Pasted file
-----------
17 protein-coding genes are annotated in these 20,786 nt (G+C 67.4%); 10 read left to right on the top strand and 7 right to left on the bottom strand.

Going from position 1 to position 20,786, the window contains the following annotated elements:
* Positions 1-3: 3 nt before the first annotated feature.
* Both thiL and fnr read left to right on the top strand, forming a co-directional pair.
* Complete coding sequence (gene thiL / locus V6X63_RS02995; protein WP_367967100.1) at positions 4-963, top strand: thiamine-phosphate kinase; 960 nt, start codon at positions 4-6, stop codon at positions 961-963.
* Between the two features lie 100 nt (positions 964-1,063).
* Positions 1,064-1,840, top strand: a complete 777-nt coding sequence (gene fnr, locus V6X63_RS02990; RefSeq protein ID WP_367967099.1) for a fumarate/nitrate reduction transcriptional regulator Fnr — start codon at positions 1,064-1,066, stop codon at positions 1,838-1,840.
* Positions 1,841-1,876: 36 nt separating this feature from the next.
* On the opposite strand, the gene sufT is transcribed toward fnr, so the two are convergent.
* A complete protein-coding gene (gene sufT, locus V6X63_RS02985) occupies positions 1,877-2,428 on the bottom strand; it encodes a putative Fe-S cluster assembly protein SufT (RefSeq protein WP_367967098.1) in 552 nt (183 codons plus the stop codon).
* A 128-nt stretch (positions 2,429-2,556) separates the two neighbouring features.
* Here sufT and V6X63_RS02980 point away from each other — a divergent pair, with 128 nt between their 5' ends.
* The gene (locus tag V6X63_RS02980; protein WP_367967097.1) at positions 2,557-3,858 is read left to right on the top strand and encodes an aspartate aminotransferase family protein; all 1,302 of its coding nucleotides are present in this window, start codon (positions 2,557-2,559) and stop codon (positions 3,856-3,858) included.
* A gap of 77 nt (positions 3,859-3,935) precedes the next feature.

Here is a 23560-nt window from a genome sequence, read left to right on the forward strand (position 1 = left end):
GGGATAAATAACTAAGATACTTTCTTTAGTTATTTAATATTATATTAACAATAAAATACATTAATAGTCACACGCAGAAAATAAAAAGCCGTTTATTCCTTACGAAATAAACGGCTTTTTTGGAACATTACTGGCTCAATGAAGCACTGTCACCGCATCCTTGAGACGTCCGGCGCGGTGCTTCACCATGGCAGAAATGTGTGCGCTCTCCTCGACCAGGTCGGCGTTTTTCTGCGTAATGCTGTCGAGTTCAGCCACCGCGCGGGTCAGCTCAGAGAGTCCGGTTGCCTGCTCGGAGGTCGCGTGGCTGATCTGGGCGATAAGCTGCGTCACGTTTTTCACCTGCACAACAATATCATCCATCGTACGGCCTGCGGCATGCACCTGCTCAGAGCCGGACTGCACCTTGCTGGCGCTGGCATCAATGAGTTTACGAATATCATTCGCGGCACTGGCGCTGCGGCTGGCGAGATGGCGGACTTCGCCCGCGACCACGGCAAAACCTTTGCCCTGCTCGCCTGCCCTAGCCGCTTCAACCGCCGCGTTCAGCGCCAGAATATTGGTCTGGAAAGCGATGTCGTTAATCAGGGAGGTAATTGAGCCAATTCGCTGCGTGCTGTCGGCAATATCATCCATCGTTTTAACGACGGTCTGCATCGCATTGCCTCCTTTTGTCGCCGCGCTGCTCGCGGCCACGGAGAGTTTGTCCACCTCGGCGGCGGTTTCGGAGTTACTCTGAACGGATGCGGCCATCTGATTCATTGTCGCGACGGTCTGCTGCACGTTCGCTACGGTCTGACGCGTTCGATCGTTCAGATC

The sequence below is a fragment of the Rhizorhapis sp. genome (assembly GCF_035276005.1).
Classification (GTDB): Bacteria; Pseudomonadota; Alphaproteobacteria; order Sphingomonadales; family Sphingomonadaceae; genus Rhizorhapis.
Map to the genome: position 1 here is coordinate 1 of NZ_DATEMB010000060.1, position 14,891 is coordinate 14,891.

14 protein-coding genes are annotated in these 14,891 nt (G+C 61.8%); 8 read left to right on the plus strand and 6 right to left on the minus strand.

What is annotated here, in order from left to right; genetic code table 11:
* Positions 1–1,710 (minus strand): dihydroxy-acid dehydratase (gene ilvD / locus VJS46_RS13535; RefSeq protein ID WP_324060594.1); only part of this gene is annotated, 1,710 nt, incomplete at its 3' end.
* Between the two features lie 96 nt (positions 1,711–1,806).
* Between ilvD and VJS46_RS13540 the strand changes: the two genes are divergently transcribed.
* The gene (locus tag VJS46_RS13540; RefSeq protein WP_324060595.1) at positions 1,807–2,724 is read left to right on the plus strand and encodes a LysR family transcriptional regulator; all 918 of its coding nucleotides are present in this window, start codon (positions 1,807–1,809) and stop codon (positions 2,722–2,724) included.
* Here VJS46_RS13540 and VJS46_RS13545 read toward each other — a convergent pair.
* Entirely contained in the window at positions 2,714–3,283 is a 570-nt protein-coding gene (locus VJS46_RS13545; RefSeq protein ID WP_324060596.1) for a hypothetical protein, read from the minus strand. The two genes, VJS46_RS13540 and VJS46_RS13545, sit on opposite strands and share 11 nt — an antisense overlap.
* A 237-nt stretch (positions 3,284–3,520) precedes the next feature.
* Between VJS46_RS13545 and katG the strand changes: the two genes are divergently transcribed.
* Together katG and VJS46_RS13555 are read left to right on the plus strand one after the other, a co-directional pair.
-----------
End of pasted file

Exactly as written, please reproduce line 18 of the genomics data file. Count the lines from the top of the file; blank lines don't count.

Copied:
Classification (GTDB): Bacteria; Pseudomonadota; Alphaproteobacteria; order Sphingomonadales; family Sphingomonadaceae; genus Rhizorhapis.